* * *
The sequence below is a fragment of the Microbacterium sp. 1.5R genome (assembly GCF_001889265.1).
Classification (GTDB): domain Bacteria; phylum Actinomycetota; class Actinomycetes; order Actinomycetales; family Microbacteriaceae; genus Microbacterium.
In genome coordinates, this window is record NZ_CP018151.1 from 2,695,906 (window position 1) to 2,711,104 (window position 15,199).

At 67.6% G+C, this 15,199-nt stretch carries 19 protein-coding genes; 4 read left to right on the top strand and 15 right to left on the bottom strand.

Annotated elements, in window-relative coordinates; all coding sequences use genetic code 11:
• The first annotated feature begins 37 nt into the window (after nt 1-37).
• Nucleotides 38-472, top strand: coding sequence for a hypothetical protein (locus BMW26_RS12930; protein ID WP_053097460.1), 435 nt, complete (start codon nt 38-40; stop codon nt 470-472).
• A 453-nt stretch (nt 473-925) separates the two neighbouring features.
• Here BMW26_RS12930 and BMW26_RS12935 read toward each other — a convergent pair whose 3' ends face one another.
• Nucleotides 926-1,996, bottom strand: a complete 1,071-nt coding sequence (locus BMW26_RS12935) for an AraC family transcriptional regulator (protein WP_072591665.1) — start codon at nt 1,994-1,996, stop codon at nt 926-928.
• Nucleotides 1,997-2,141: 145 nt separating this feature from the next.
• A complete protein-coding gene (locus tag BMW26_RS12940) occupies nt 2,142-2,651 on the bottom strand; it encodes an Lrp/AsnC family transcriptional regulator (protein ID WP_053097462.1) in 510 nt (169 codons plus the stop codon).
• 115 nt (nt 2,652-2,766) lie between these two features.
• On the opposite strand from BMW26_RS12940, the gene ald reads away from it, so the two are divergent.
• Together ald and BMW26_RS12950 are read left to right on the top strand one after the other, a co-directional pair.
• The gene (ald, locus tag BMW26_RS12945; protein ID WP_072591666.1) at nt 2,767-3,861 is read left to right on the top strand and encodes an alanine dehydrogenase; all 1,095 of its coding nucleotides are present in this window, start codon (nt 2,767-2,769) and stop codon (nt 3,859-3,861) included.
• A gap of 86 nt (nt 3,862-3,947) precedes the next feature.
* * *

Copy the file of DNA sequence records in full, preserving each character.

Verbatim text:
The sequence below is a fragment of the Microbacterium sp. 1.5R genome (assembly GCF_001889265.1).
Classification (GTDB): domain Bacteria; phylum Actinomycetota; class Actinomycetes; order Actinomycetales; family Microbacteriaceae; genus Microbacterium.
In genome coordinates, this window is record NZ_CP018151.1 from 2,695,906 (window position 1) to 2,711,104 (window position 15,199).

At 67.6% G+C, this 15,199-nt stretch carries 19 protein-coding genes; 4 read left to right on the top strand and 15 right to left on the bottom strand.

Annotated elements, in window-relative coordinates; all coding sequences use genetic code 11:
• The first annotated feature begins 37 nt into the window (after nt 1-37).
• Nucleotides 38-472, top strand: coding sequence for a hypothetical protein (locus BMW26_RS12930; protein ID WP_053097460.1), 435 nt, complete (start codon nt 38-40; stop codon nt 470-472).
• A 453-nt stretch (nt 473-925) separates the two neighbouring features.
• Here BMW26_RS12930 and BMW26_RS12935 read toward each other — a convergent pair whose 3' ends face one another.
• Nucleotides 926-1,996, bottom strand: a complete 1,071-nt coding sequence (locus BMW26_RS12935) for an AraC family transcriptional regulator (protein WP_072591665.1) — start codon at nt 1,994-1,996, stop codon at nt 926-928.
• Nucleotides 1,997-2,141: 145 nt separating this feature from the next.
• A complete protein-coding gene (locus tag BMW26_RS12940) occupies nt 2,142-2,651 on the bottom strand; it encodes an Lrp/AsnC family transcriptional regulator (protein ID WP_053097462.1) in 510 nt (169 codons plus the stop codon).
• 115 nt (nt 2,652-2,766) lie between these two features.
• On the opposite strand from BMW26_RS12940, the gene ald reads away from it, so the two are divergent.
• Together ald and BMW26_RS12950 are read left to right on the top strand one after the other, a co-directional pair.
• The gene (ald, locus tag BMW26_RS12945; protein ID WP_072591666.1) at nt 2,767-3,861 is read left to right on the top strand and encodes an alanine dehydrogenase; all 1,095 of its coding nucleotides are present in this window, start codon (nt 2,767-2,769) and stop codon (nt 3,859-3,861) included.
• A gap of 86 nt (nt 3,862-3,947) precedes the next feature.